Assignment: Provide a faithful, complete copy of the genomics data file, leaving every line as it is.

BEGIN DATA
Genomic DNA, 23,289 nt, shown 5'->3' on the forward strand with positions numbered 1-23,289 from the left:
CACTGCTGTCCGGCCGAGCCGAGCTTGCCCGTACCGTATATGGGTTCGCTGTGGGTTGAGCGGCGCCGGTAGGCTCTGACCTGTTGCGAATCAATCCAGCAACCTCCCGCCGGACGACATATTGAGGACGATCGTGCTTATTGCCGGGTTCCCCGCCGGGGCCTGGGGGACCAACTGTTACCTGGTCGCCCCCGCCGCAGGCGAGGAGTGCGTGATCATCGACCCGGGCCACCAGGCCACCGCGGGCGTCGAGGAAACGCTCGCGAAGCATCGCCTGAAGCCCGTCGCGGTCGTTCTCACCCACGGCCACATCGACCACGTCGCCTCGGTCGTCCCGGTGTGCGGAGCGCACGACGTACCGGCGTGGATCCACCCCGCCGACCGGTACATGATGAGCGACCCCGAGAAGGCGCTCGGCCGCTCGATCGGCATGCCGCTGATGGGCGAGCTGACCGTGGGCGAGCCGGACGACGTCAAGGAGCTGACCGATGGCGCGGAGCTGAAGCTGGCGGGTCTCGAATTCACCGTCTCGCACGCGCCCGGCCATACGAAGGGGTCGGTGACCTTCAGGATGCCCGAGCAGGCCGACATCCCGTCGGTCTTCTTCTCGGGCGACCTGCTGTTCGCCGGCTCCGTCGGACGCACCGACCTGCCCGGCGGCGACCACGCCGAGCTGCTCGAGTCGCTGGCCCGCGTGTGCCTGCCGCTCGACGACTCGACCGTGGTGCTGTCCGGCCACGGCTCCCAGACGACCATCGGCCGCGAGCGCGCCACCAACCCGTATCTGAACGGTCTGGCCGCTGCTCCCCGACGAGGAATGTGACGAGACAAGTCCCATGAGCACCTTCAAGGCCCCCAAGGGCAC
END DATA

Genomic DNA, 23,289 nt, shown 5'->3' on the forward strand with positions numbered 1-23,289 from the left:
CACTGCTGTCCGGCCGAGCCGAGCTTGCCCGTACCGTATATGGGTTCGCTGTGGGTTGAGCGGCGCCGGTAGGCTCTGACCTGTTGCGAATCAATCCAGCAACCTCCCGCCGGACGACATATTGAGGACGATCGTGCTTATTGCCGGGTTCCCCGCCGGGGCCTGGGGGACCAACTGTTACCTGGTCGCCCCCGCCGCAGGCGAGGAGTGCGTGATCATCGACCCGGGCCACCAGGCCACCGCGGGCGTCGAGGAAACGCTCGCGAAGCATCGCCTGAAGCCCGTCGCGGTCGTTCTCACCCACGGCCACATCGACCACGTCGCCTCGGTCGTCCCGGTGTGCGGAGCGCACGACGTACCGGCGTGGATCCACCCCGCCGACCGGTACATGATGAGCGACCCCGAGAAGGCGCTCGGCCGCTCGATCGGCATGCCGCTGATGGGCGAGCTGACCGTGGGCGAGCCGGACGACGTCAAGGAGCTGACCGATGGCGCGGAGCTGAAGCTGGCGGGTCTCGAATTCACCGTCTCGCACGCGCCCGGCCATACGAAGGGGTCGGTGACCTTCAGGATGCCCGAGCAGGCCGACATCCCGTCGGTCTTCTTCTCGGGCGACCTGCTGTTCGCCGGCTCCGTCGGACGCACCGACCTGCCCGGCGGCGACCACGCCGAGCTGCTCGAGTCGCTGGCCCGCGTGTGCCTGCCGCTCGACGACTCGACCGTGGTGCTGTCCGGCCACGGCTCCCAGACGACCATCGGCCGCGAGCGCGCCACCAACCCGTATCTGAACGGTCTGGCCGCTGCTCCCCGACGAGGAATGTGACGAGACAAGTCCCATGAGCACCTTCAAGGCCCCCAAGGGCAC